Lawyer, former refugee and advocate Nyadol Nyuon breaks down the challenges that Australian female lawyers must face everyday – from climate change, technology and social justice issues – and why these women must demand a better future now.
Working as an equal and being accepted fully have been a challenge for female lawyers at many levels across the profession, advocate and commercial litigator Ms Nyuon said in a powerful keynote for Australian Women Lawyers (AWL) National Conference.
Speaking to over 1,000 attendees via webcast, Ms Nyuon listed the issues that women lawyers must face in their day-to-day, including sexual harassment. She quipped that had everyone attended this conference in person, “you could look next to you and see a woman who has experienced sexual harassment” at some point in their lives.
“We’re far from living in a society that guarantees women full and equal participation – in all areas of society,” Ms Nyuon told the virtual audience, before adding: “There’s still a great area to travel to achieve gender parity in the legal profession.”
The reality of the profession is that female lawyers are still blocked from any leadership or senior positions, despite more women graduating with a law degree. Ms Nyuon took it further, arguing that on top of fighting for more seniority, female lawyers must endure the disadvantages that come from technology, climate change and social issues.
There is hope, though. Ms Nyuon said like women in the past, “change will come from campaigning within the law and pushing for reform” in all spaces of the profession.
“It will also mean creating allies that [go] beyond our gender, our race or our sexuality. We are here today in this profession, as women, because other women before us did their part to move the needle. We are here because other women demanded change,” she said.
The impacts of technology on female lawyer’s job losses
Entering 2020, Ms Nyuon said the world is on the cusp of its fourth industrial revolution, made that much more different by the technology designed and used over the COVID pandemic. Ms Nyuon said that while the new technology is yet to make lawyers totally redundant, “it has reduced the work that must be done for lawyers”.
It is here that the positions female lawyers tend to hold comes into play, said Ms Nyuon who pointed out that female lawyers tend to be concentrated in areas that are seen to be less prestigious or less financially rewarding than others. It is in these areas where new technology tends to make greater changes, particularly to job saturation.
“I think it is less likely that a partner would lose their job when technology takes over—it is more likely junior lawyers, or female lawyers who are less likely to take any senior roles, will be the first people to lose their jobs in such instances,” Ms Nyuon said.
Climate change and the challenges on women and girls
Labelled as the “greatest challenge of our generation”, Ms Nyuon said climate change challenges all assumptions about the nature of the world as it is, but especially raises concerns for women and girls – and female lawyers – across the world.
“The impact on global warming is likely to undermine democracy and rule of law itself, which raises particular challenges for anyone who practices law,” Ms Nyuon said. The crisis, she added, “is stripping people of their identity and their rights”.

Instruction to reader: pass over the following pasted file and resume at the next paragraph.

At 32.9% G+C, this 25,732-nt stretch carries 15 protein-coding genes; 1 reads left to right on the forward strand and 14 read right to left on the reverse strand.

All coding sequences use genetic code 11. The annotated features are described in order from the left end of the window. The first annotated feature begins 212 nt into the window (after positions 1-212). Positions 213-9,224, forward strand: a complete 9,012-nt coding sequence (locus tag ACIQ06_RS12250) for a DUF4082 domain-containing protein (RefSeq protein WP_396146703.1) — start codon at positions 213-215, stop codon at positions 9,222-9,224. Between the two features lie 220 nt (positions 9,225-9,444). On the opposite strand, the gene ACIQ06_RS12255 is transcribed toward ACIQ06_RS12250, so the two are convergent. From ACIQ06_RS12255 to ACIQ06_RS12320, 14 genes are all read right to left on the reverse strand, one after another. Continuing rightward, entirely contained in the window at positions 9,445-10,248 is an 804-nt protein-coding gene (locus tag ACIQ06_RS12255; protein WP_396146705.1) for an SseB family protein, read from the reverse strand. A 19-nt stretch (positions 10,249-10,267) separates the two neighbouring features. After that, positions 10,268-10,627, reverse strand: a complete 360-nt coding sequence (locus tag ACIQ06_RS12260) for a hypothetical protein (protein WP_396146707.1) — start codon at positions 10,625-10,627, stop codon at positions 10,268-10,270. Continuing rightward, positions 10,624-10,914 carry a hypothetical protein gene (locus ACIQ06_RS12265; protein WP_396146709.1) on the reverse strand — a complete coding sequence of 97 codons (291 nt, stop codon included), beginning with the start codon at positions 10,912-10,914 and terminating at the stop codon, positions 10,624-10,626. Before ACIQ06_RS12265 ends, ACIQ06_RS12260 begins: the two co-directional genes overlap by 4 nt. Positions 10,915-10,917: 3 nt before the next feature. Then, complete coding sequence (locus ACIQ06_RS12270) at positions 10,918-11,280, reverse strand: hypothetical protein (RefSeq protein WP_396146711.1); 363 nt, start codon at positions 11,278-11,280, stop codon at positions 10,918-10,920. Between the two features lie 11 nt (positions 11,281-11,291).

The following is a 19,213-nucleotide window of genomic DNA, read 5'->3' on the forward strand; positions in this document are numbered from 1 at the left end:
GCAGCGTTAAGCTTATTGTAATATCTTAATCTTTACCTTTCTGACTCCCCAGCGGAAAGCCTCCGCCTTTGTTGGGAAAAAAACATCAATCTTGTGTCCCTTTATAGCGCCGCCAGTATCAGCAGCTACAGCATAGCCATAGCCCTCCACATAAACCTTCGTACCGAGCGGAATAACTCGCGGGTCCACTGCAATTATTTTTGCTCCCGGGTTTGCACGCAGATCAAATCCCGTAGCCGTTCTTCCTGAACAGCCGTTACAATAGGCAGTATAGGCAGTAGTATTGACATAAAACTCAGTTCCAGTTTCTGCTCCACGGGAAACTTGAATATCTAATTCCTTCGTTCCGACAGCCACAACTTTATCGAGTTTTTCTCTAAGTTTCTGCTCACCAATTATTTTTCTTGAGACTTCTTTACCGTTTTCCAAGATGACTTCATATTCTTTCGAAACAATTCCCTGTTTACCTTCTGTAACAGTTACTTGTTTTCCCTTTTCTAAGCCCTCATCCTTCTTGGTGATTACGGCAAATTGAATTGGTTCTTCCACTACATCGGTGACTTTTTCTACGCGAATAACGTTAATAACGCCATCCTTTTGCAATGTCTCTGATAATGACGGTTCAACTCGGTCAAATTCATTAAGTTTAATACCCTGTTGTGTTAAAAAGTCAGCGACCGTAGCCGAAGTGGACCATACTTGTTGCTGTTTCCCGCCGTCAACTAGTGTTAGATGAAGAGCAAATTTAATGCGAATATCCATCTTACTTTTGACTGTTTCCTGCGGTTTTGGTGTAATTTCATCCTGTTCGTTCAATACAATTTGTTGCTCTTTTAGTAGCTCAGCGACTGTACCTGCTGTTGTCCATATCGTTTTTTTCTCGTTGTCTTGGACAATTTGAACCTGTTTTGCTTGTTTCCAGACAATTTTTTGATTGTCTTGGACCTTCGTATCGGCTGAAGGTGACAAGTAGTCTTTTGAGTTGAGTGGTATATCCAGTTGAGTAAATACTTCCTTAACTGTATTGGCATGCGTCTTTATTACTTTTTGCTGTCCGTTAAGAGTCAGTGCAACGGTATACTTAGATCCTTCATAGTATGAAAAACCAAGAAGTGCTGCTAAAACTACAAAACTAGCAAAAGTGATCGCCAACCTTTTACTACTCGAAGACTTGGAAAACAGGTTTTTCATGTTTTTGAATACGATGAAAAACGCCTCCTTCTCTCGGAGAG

To really combat the issue, Ms Nyuon said female lawyers should be using their legal skills and knowledge, either by campaigning themselves or taking on cases to protect the environment, “to demonstrate and push action on climate change”.
However, there is the difficulty as a lawyer in speaking up on such issues and making any sort of statement in favour or against a particular controversy. With the pandemic especially, Ms Nyuan cautioned that Australia – and the world – is entering into spaces where things are seen as controversial “because we dismiss the science”.
“A difficulty of lawyers is that we are always careful to not become too highly political because our job is to represent people across the political spectrum. I think that is sad because we’ve got into this space where certain things are being politicised when they are, arguably, just scientific facts,” Ms Nyuon said.
BLM and cultural diversity in the legal profession
For most – if not all – women in the legal profession, sexual harassment, the pay gap, bullying and fighting for speciality roles are daily challenges. For women of colour and First Nations women, it’s coping with the above on top of cultural-based discrimination.
“We often hear politicians boasting about Australia being the most multicultural place in the world,” Ms Nyuon said. “What is much clearer, for the most multicultural society in the world – as Australia claims – there is a stark difference in the representation of Australian diversity and that diversity across public life.”
Whether in schoolyards or in skyscrapers, diversity has not been met at all levels within the Australian way of life. The legal profession is much the same.
“There is such poor representation across the board, whether you are looking at media platforms, the judiciary, lawyers being admitted. There is still very little diversity and it is going to take quite a lot of work to get people to feel that they are welcome in these spaces and that they can survive in them,” Ms Nyuon said.
Ms Nyuon said Australians tend to be sensitive about speaking up on this topic so any change can be made, “because maybe talking about it can make you a target”.
“People are afraid to get into this debate, but this prevents us from really engaging in even the most basic of discussions about race and racial diversity in this country,” she said.